Home » Stories » Talking about the energy revolution

Talking about the energy revolution

Canada’s clean energy sector is growing faster than the rest of the nation’s economy, accounting for almost 300,000 jobs and attracting tens of billions of dollars in investment each year. It’s encouraging news—and SFU’s Merran Smith believes more people need to be talking about it.

“The debate about energy has grown in Canada but people are often missing half the picture. They often only talk about the oil and gas sector,” says Smith, executive director of Clean Energy Canada, a climate and clean energy program within the Morris J. Wosk Centre for Dialogue at SFU. “Canadians need to know and understand more about the clean energy sector, how we can grow it even further, what policies will create even more jobs.”

As part of SFU’s strong commitment to addressing environmental concerns and creating a sustainable future, the Clean Energy Canada team works to accelerate the transition to a renewably powered economy by conducting original research, informing policy leadership, convening dialogue and building civic engagement.

It has partnered with Navius Research to quantify Canada’s clean energy sector to better understand its economic contribution and the number of jobs it provides. The result is an up-to-date, unique examination of the sector and its relevance to Canadians.

“Clean energy is a diverse, cross-Canada employer, with jobs in every province and in many industries,” Smith explains. “It’s urban and rural, blue collar and white collar, high tech and union. There is a huge range of employment opportunities… It’s where people want to work, especially the younger generation, in all its facets.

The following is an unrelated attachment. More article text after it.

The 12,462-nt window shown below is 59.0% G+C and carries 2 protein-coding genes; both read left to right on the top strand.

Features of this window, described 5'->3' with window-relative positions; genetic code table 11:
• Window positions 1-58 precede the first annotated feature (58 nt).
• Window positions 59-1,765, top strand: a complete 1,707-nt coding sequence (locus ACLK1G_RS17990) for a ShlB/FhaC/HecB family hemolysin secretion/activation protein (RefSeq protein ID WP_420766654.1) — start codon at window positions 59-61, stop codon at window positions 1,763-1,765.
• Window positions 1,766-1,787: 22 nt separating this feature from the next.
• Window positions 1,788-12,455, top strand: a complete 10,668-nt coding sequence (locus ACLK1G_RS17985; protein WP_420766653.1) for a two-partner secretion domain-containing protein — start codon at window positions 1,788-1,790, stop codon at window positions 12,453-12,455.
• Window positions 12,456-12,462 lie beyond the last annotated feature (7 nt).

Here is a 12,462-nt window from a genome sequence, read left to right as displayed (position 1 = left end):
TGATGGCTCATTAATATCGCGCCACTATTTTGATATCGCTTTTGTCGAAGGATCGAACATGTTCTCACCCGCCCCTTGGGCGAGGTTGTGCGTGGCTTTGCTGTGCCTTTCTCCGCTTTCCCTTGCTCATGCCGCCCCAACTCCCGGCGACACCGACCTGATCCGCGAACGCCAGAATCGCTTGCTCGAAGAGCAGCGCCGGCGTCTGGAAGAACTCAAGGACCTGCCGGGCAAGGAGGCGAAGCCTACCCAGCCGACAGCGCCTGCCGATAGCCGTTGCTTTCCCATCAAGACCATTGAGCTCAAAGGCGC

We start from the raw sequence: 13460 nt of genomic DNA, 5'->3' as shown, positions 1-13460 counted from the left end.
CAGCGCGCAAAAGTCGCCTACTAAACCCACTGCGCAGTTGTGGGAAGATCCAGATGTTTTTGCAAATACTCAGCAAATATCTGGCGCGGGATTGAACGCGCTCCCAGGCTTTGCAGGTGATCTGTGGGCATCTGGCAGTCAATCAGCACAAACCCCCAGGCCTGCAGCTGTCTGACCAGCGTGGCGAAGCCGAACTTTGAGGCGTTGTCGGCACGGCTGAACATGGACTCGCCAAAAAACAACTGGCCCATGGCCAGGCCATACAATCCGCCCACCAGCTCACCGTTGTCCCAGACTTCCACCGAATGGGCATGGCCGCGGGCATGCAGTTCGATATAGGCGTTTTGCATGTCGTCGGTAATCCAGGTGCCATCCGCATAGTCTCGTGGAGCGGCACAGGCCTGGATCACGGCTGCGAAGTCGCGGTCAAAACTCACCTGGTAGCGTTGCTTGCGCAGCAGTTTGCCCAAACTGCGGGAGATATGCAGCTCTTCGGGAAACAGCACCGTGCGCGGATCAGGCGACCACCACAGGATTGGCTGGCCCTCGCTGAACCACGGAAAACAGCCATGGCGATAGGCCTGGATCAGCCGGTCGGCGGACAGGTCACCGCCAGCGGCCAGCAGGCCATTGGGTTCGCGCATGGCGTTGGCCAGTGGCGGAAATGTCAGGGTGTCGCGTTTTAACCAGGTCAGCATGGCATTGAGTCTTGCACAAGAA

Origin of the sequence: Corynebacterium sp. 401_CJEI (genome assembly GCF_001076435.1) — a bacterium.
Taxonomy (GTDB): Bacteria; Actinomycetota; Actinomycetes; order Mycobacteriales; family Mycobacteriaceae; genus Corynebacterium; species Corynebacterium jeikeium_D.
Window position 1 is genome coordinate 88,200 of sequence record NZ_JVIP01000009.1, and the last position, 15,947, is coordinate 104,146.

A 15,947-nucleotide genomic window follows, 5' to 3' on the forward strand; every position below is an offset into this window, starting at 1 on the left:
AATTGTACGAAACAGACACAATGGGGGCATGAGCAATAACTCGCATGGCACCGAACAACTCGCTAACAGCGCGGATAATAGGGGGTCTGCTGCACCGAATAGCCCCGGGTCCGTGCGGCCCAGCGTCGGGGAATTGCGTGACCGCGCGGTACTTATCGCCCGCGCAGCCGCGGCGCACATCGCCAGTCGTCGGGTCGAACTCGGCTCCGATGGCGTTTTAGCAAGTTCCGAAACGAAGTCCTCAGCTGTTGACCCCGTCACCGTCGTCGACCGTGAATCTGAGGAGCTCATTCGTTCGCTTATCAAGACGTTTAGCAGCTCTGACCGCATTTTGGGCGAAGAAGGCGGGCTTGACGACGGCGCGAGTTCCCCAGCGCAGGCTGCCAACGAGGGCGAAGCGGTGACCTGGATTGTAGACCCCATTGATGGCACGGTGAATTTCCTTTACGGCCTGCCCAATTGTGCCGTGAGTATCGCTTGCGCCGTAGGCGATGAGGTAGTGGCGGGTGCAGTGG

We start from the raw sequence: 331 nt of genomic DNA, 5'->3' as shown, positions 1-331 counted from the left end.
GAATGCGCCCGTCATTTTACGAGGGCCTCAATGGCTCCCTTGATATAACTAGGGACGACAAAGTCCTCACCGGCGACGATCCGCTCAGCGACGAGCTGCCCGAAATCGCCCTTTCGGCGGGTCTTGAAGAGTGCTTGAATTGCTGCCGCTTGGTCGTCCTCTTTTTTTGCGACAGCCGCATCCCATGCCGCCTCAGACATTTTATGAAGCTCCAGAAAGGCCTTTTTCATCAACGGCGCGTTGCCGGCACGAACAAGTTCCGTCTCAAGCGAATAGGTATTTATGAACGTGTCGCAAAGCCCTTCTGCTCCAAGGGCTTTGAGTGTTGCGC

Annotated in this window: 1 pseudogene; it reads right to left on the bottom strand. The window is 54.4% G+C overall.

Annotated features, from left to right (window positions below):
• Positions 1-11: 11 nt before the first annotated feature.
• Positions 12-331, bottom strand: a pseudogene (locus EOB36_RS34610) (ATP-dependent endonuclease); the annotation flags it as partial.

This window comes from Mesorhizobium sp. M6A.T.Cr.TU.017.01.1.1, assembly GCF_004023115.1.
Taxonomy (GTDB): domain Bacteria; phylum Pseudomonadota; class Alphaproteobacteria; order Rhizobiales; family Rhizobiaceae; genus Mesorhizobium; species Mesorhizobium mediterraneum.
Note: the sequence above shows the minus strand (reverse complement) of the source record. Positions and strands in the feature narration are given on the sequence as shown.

“It’s important to note that this isn’t just about jobs for the future, it’s about jobs for today.”

The sector comprises companies and jobs that help to reduce carbon pollution—whether by creating clean energy, helping move it, reducing energy consumption or making low-carbon technologies. That includes manufacturing solar panels and wind turbines, maintaining grids that deliver increasingly clean electricity to homes and businesses, designing and building energy efficient facilities and driving electric buses. 

The sector also drives innovation and is home to several world-leading cleantech companies. Half of Canada’s 12 companies on the recent Global Cleantech 100 list came from B.C.

Smith believes smart policies and investments will ensure Canada’s continued growth and excellence.

“As the world transitions away from fossil fuels, Canada can really be a leader in this area,” she says. “We can punch above our weight.”



Founded in 2000, the Morris J. Wosk  Centre for Dialogue creates opportunities for constructive engagement and solutions-oriented outcomes. Its work is generously supported by many philanthropic individuals and organizations.